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Effect of Gamiseunggal-Tang on immediate type allergic reaction in mice.

Background & objectives: The herbal formulation, Gamiseunggal-Tang (G-Tang) has long been used for various allergic diseases. The mechanism of its action is largely unknown. We carried out this study to determine the effect of G-Tang on the mast cell-mediated anaphylactic reactions in vivo and in vitro murine models.

Methods: In this study, the effects of G-Tang on the mast cell-mediated anaphylactic reactions were examined by using the ear swelling, histamine assay, and ELISA method in murine model.

Results: Anal administration of G-Tang showed dose-dependent inhibitory activity on the compound 48/80-induced ear swelling response (P<0.05) and histamine release (P<0.01). G-Tang (0.001-0.1 g/kg) significantly inhibited passive cutaneous anaphylaxis (P<0.05) in mice. The production of tumour necrosis factor-co (TNF-[alpha] was also significantly inhibited (about 47.4%, at 0.1 mg/mi, P<0.01) by treatment of G-tang in anti-dinitrophenyl IgE antibody-stimulated mast cells.

Interpretation & conclusion: Findings of our study showed that G-Tang inhibited immediate type allergic reaction in a murine model and may be beneficial in the treatment of allergic inflammatory diseases.

Key words Ear swelling response--gamiseunggal-Tang--mast cells--passive cutaneous anaphylactic reaction--tumour necrosis factor-[alpha].


Gamiseunggal-Tang (G-Tang), a traditional oriental medicine, has been used for the treatment of acute and chronic allergic diseases (especially, urticaria) in Korea. It is clinically known that G-Tang has beneficial effect in the treatment of anaphylactic inflammation by enhancing the immune response and inhibiting anaphylactic inflammation (1). However, the mechanism of action of G-Tang is not clear.

In general, mast cell-mediated anaphylactic reaction is elicited by various stimulators including compound 48/80, concanavalin A and anti-[IgE.sup.2]. Among the preformed and newly synthesized inflammatory substances released on degranulation of mast cells, histamine remains the best characterized and most potent vasoactive mediator implicated in the acute phase of immediate hypersensitivity (3). Compound 48/80, the best-known polybasic histamine releaser, was discovered in the search for hypotensive agents. Its hypotensive effect was shown to be the result of histamine release (4). Compound 48/80 also induces ear swelling in skin anaphylactic reaction model. Ear swelling test is a traditional predictive one for dermal sensitization in humans using mice (5).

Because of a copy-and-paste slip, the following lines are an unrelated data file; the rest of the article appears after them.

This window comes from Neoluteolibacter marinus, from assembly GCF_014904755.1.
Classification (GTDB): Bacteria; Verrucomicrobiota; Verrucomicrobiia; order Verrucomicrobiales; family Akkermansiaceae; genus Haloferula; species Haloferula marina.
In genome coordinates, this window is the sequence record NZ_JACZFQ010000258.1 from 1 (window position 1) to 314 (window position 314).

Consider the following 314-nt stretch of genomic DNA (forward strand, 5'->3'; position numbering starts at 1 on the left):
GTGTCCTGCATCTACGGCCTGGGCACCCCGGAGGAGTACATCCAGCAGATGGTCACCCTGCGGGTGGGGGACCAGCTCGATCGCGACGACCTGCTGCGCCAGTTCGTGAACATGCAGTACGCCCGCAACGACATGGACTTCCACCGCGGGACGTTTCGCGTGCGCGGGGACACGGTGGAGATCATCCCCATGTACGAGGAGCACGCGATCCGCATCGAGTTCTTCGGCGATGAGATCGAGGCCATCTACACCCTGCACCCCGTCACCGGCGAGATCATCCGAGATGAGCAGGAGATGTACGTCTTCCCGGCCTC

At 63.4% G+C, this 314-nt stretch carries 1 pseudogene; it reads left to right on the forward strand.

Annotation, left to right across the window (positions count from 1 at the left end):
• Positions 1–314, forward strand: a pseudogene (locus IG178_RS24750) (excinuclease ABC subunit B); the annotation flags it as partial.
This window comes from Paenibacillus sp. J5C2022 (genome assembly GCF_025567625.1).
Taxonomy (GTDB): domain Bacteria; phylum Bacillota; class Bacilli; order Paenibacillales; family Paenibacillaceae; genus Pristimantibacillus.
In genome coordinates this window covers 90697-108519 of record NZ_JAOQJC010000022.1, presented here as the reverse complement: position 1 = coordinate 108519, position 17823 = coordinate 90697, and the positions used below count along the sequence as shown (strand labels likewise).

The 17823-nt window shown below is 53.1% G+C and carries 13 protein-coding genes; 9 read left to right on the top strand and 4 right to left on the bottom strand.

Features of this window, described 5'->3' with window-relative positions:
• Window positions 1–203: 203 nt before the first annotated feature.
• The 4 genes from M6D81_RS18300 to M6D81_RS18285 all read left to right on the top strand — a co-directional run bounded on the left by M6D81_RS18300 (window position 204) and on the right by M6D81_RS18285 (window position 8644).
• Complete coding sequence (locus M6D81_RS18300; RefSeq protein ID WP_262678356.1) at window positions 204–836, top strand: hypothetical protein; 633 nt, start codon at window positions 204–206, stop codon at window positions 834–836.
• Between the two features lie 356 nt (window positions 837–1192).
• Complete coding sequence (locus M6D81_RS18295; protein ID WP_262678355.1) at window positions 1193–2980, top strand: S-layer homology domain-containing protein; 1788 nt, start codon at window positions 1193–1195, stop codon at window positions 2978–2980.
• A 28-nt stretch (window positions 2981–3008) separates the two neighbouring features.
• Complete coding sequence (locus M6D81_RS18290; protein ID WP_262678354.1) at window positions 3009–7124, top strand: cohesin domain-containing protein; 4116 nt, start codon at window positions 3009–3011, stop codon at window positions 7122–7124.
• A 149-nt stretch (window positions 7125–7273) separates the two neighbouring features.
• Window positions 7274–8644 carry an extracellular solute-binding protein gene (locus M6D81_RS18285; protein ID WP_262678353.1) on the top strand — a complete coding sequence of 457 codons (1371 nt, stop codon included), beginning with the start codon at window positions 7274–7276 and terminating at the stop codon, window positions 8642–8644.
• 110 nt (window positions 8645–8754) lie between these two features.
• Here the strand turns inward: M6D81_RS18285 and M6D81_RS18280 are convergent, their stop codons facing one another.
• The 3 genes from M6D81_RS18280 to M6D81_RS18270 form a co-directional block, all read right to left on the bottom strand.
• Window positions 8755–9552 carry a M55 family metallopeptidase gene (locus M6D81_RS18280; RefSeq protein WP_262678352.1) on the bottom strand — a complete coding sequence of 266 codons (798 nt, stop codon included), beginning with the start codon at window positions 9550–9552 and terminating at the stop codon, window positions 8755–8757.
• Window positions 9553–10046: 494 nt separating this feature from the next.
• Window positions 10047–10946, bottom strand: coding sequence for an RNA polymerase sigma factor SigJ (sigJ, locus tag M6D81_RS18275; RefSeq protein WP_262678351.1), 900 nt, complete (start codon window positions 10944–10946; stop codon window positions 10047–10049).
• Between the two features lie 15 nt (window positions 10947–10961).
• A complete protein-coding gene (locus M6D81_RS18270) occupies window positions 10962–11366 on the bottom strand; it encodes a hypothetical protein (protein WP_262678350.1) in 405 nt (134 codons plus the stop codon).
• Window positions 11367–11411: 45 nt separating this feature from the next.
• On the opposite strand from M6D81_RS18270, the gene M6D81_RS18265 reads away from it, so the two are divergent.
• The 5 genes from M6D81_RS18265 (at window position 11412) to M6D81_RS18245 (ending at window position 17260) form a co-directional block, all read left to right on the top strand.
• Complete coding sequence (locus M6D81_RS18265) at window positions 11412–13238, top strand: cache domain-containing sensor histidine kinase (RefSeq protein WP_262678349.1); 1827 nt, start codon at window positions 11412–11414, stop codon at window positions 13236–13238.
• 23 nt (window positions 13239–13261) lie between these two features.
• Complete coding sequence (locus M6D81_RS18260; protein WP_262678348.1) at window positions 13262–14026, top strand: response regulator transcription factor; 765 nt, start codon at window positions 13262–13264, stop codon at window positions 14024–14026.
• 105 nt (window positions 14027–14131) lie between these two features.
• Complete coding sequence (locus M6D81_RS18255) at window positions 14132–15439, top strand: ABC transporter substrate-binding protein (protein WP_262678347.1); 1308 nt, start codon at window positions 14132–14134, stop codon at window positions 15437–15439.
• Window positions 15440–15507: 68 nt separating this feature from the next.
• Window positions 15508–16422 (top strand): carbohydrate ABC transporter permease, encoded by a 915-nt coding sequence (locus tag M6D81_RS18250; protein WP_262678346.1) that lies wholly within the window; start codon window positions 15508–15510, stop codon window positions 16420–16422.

The secretory responses of mast cells can be induced by aggregation of their cell surface-specific receptors for IgE by the corresponding antigen (6-8). It has been established that anti-IgE antibody induces passive cutaneous anaphylaxis (PCA) as a typical in vivo model for immediate hypersensitivity in anaphylactic reactions. Rat skin is considered as a useful site for studying PCA (9). Although mast cells also store small amounts of cytokines in their granules (10), these cells dramatically increase the production of tumour necrosis factor-[alpha] (TNF-[alpha]), interleukin-6 (IL-6) and other cytokines within 30 min after their surface FcERI are cross-linked with specific antigen (11-14).

We undertook this study to evaluate the effect of G-Tang water extract on the compound 48/80 and the anti-dinitrophenyl (DNP) IgE antibody-induced skin anaphylactic reaction in murine model by anal administration. We also investigated the influence of G-Tang water extract on anti-DNP IgE antibody-induced TNF-[alpha] production in mast cells.

Material & Methods

Materials: Compound 48/80, anti-DNP IgE, DNP-human serum albumin (HSA), o-phthaldialdehyde (OPA), evans blue, foetal bovine serum, [alpha]-minimum essential medium (MEM), Hank's balance salt solution (HBSS), 2,2'-Azino-bis (3 Ethylbenzthiazoline-6-sulphonic acid) tablet (ABTS) and metrizamide (density, 1.120 g/ml) were purchased from Sigma Chemical Co. (St. Louis, MO, USA). Recombinant TNF-[alpha], biotinylated TNF-[alpha] and anti-murine TNF-[alpha] were purchased from R & D system Inc, USA.

Animals: The original stock of ICR mice and Wistar rats were purchased from the Dae Han Experimental Animal Center (Taejon, Korea) and the animals were maintained at the college of Pharmacy, Wonkwang University. The animals were housed five to ten per cage in a laminar air flow room maintained at a temperature of 22 [+ or -] 2[degrees]C and relative humidity of 55 [+ or -] 10 per cent throughout the study. All protocols were approved by the institutional animal care and use committee of Wonkwang University.